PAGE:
Vote opens for new giant mural planned for 7-story Pike Flats development

Urban Artworks has decorated some of Capitol Hill’s biggest blank slates with artwork and messages that have become part of the neighborhood’s fabric. Here’s the color the brought to 12th and Pine with the “Read Up, Hands Down” project on the Richmark Label building.

The nonprofit made a splash this summer with its “Keep Cap Hill Queered” mural on the eastern face of the former 95 Slide at Harvard and Pike before its demolition to make way for a new 7-story mixed-use project.

Urban Artworks is now collecting votes for a new, enormous mural design planned to cover the western wall of the Pike Flats building currently under construction at the corner:

It’s an exciting time for Urban ArtWorks and Carr & Johnson! After an international call for artists four finalists have been chosen for a new mural to be completed summer 2018. The finalists were asked to conceptualize a site specific work for the corner of Pike and Harvard on Capitol Hill. Below are the artists’ submission renderings along with examples of previous work. We will be featuring more information on the artists in the next few weeks, but for now we just want to know which concept appeals to you the most.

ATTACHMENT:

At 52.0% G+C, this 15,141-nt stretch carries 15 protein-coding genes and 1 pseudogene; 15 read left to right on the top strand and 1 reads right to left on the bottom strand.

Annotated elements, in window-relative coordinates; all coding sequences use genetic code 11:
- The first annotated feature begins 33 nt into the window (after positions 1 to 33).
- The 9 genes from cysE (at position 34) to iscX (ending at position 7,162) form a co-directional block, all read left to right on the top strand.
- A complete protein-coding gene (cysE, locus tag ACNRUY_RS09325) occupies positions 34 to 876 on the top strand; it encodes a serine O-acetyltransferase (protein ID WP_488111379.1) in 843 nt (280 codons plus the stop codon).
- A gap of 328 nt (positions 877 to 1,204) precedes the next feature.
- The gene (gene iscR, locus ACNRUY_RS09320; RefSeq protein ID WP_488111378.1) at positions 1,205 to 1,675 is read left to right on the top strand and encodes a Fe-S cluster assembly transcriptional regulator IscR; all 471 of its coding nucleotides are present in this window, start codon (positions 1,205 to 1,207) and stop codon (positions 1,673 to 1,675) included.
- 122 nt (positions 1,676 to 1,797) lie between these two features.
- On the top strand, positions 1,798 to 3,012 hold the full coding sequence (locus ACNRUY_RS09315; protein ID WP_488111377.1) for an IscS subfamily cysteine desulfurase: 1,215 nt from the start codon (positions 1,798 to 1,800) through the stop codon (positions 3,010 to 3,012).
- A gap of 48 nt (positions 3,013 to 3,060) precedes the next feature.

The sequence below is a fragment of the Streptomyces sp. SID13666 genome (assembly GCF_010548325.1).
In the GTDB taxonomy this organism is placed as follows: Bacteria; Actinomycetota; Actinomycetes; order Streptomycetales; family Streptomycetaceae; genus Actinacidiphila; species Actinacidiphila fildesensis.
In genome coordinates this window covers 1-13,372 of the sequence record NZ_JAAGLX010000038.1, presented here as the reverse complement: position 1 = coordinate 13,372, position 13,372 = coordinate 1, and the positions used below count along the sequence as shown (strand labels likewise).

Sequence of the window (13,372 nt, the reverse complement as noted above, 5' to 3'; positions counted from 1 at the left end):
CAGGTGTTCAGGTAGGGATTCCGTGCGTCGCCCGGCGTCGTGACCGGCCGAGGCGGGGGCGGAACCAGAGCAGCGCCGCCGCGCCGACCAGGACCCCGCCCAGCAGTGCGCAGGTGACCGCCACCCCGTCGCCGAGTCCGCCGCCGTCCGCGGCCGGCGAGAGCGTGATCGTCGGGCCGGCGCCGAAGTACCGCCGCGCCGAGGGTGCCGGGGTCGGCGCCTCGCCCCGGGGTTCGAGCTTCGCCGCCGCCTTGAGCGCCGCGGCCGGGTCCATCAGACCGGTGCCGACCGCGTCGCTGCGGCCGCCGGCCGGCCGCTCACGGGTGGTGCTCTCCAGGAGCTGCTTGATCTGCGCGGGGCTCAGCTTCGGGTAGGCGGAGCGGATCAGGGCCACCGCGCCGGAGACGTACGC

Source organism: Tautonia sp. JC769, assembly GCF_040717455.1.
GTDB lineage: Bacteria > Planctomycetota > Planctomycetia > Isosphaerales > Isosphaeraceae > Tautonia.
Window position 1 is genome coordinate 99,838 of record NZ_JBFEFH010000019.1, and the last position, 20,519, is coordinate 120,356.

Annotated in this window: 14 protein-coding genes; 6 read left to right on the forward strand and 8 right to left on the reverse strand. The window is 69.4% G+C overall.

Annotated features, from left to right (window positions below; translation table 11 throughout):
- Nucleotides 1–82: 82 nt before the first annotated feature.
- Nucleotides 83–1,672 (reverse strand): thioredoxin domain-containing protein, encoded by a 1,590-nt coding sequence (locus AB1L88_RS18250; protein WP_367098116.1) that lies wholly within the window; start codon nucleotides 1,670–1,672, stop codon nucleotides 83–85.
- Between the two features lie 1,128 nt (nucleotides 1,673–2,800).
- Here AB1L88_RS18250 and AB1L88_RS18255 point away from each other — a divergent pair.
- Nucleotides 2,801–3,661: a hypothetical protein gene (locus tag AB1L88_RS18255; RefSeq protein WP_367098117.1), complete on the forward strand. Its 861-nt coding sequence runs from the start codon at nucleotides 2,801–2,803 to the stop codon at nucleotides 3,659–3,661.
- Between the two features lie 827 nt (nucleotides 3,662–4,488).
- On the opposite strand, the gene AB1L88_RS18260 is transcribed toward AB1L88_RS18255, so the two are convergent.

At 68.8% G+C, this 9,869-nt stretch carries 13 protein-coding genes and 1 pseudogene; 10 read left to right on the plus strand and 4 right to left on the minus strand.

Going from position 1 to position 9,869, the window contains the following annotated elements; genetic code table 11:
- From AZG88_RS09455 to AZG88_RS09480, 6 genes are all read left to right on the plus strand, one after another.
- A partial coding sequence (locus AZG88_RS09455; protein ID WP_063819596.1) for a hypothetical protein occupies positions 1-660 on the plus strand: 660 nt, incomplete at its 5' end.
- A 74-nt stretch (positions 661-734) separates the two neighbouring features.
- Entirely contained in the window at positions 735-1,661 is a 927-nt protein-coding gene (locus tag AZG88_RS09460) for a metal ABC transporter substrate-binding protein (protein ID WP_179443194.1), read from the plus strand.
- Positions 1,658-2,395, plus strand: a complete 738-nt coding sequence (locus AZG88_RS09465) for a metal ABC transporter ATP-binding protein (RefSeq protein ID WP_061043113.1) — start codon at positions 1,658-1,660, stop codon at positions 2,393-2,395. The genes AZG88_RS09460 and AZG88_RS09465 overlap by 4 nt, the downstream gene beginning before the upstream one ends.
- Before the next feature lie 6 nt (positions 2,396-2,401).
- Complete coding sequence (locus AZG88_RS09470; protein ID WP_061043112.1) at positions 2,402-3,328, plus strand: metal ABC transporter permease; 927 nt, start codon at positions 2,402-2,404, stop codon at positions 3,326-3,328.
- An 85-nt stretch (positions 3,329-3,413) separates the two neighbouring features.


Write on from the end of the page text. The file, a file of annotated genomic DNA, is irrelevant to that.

You can check out the designs and vote here.

Voting got off to an in-person start earlier this month at the Redhook Brewlab. Redhook should be interested in the outcome. The resulting work will tower over the small-batch brewery’s E Pike patio.

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10 thoughts on “Vote opens for new giant mural planned for 7-story Pike Flats development

  1. “Option A. “LOVE, COFFEE, GRUNGE, RAIN OF DREAMS, CONTEMPORARY, ENERGY COLORS, PAST AND FUTURE, GEOMETRIC BUILDINGS, FREEDOM OF MOVEMENT.”

    This has to be a joke, the irony is too much. What goes Grunge have to do with luxury apartments? Freedom of movement with a private garden on top of the building? Please. Definitely not voting for that one.

  2. Using the Chief’s daughter’s likeness on luxury apartments built on her people’s lands seems a little tone deaf, considering she lived nearby “in very poor condition”. That said, D would be a great mural for something like a public library/school on the hill.

    • That’s exactly what I like about it. It’s not a fluffy feel-good image or a meaningless piece of corporate garbage. It’s about the roots of this city, and the continuing displacement of those roots.

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